Simple Service: Superhero Kindness

Many of my friends and I have hit a major milestone in the last month.  We have selected and enrolled our children in kindergarten for the coming school year.  In the wake of this major life event for our family, I've been thinking harder now than ever before about how our schools can be loving, warm, and accepting places.  How can we encourage our children to be compassionate and kind to everyone, no matter what? Including those children who are seen as "mean" or "different"?

I recently came across a TED talk about a teacher who created an activity in her classroom called "Secret Kindness Agents."  In an effort to make their school a more warm and accepting place, the students brainstormed ideas that would spread kindness throughout their building, ranging from delivering a kind note to an unpopular staff member to picking up trash on the school campus. They had code names and performed each act of kindness anonymously.  It was so encouraging to hear the resulting atmosphere of love and compassion this class and the entire school experienced as a result of their missions.

I decided to put this idea into practice with my own children at home, at my son's preschool, and in our community.

I am a believer in combining play and our children's natural interests with kindness.  This helps reinforce the idea that giving to others is fun.  It is not something forced upon us, but something we naturally can enjoy and want to do.  For example, my boys are currently into anything superhero related.  They have Superhero dress-up costumes, games, and Legos. 

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Because this is their current obsession, I thought the idea of performing acts of Superhero Kindness would not only be motivating but would also help me explain the importance and benefit of anonymous acts of kindness.  The idea of secret/anonymous acts of kindness is a little abstract for little ones, but it was easier to explain it with the superhero theme.  

Here's what we did:

First, I started the conversation with my kids by talking about their favorite Superheros and why they are "heroic."  I tried to steer them away from comments about fighting crime and focused more on the following:

  1. Superheroes are heroes because they take care of people who are hurt, sad, or in trouble.  
  2. They make people feel better by saving them from things that might harm them.
  3. Sometimes things that harm people are not physical things like a fight or a "bad guy," but are sad events, unkind words, or feeling unappreciated.
  4. Superheroes are heroes to others by making them feel better or happier.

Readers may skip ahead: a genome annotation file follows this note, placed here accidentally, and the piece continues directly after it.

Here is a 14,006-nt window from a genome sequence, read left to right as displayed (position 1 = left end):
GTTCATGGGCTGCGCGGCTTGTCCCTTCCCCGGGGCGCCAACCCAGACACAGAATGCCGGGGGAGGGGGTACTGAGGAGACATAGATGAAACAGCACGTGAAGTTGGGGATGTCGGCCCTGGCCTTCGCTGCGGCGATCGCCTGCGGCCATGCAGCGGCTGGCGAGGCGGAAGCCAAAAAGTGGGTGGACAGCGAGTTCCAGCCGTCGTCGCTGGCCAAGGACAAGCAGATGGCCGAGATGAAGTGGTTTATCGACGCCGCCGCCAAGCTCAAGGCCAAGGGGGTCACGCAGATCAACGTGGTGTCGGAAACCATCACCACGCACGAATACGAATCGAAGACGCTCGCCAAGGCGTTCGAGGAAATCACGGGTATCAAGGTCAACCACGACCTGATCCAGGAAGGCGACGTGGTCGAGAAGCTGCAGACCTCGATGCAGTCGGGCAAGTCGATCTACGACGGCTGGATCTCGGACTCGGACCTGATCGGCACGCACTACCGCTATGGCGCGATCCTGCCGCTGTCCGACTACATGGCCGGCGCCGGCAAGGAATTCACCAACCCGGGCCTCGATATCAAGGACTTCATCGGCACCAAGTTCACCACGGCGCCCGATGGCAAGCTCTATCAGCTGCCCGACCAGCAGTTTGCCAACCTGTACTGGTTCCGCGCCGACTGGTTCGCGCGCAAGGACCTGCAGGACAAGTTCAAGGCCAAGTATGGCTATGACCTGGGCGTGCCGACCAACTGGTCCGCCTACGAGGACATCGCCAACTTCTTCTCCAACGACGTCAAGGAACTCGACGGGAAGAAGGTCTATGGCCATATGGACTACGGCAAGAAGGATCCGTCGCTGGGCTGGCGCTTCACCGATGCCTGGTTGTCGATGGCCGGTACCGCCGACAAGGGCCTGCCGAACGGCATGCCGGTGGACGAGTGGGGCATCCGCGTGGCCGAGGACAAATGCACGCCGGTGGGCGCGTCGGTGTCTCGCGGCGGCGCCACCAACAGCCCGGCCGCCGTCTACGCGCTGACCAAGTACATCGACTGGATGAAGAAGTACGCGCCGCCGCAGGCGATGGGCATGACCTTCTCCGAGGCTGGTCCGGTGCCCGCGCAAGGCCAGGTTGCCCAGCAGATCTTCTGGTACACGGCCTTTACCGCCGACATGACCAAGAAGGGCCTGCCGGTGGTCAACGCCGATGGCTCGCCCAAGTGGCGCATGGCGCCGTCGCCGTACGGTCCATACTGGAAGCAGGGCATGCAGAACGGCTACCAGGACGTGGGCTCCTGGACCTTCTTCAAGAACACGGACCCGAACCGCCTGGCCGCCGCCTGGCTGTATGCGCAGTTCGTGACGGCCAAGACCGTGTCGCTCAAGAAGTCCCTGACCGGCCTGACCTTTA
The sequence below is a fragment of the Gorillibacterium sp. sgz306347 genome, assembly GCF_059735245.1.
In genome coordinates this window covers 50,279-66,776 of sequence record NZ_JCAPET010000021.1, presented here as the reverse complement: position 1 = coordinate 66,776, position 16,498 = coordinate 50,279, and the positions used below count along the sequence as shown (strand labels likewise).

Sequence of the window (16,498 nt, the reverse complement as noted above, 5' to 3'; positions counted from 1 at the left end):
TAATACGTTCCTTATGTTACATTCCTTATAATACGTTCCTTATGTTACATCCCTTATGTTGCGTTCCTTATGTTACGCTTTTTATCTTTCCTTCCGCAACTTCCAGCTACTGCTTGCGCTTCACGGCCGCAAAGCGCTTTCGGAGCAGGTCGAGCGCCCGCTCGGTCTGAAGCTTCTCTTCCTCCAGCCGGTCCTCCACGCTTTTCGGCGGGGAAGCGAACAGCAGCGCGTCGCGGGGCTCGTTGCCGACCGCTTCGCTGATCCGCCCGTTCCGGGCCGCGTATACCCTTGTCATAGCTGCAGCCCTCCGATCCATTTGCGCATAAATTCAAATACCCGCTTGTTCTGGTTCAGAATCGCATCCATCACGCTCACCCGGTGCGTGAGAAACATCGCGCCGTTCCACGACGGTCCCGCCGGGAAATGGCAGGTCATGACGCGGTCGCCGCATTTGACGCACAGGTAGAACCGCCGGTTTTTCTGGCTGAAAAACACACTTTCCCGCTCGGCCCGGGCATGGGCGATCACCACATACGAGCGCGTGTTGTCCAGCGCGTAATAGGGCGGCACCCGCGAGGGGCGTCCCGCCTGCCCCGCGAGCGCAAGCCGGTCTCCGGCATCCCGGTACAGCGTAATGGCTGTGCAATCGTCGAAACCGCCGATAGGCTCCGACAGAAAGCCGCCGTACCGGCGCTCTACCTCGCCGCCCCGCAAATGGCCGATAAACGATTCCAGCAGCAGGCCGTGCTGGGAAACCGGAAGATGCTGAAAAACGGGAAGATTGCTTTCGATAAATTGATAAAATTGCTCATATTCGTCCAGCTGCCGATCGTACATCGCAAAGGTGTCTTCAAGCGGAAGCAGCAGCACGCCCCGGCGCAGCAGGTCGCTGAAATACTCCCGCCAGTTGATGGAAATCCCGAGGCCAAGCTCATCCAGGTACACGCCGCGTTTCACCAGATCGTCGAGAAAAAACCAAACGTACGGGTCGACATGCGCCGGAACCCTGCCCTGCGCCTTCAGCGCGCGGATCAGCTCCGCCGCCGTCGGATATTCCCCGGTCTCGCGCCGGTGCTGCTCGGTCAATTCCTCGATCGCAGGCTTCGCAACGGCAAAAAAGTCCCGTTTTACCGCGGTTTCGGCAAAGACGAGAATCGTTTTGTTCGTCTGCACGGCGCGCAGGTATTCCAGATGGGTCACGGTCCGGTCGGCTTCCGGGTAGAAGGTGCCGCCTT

Second, we talked about why many superheros wear masks.  Superheros wear masks to remain anonymous (i.e., to keep who they are a secret).  I asked the kids why a superhero might want to keep his or her identity secret.  One major reason is that we should be kind to others NOT because we expect a reward or recognition.  We should simply be kind because it is the right thing to do.  We don't always need others to know who was being kind.  We are giving of ourselves selflessly.

Third, we brainstormed ideas of simple, anonymous acts of kindness we could perform to make someone happy without them even knowing it was us.  Each of us came up with one secret act of kindness we wanted to do for someone:

  1. My youngest son wanted to deliver a card to a friend anonymously.
  2. My oldest son made an adorable tissue paper heart for a little boy who other children often describe as "not very nice."  I explained to him that kids who "act out" are often the ones who need kindness and love more than anyone else.  Maybe by modeling and showing him kindness, he can learn to pass on kindness, too.  He decided to make an anonymous heart that said, "I hope this heart brightens your day. Love, a friend."
  3. My idea:  An employee at the grocery store we frequent is one of the kindest, friendliest, and hardest working men I've ever met.  He always fills me with joy, and I wonder how often someone tells him how wonderful he is.  So, I decided to write a thank-you card to express how much we appreciate him, his smiling face, and his hard work.
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Fourth, we designed Superhero Kindness Calling Cards.  With each card, gift, or kind act we completed, we left behind these calling cards which read, "We all can be superheroes by spreading kindness.  Pass it on!"  

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Finally, we completed our Superhero Kindness Missions, delivering the cards (anonymously) to others.  My kids even dressed up as superheros for part of the project.  

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There you have it!  A simple, fun project to brighten someone's day.  We all can be superheroes by spreading kindness.  Let's keep passing it on!

If you would like a free copy of the Superhero Kindness cards to print on cardstock, you can get your copy of the PDF file on the Look for Little Helpers website here.

What do you think?  How else can we be someone's superhero?

Much love,

 

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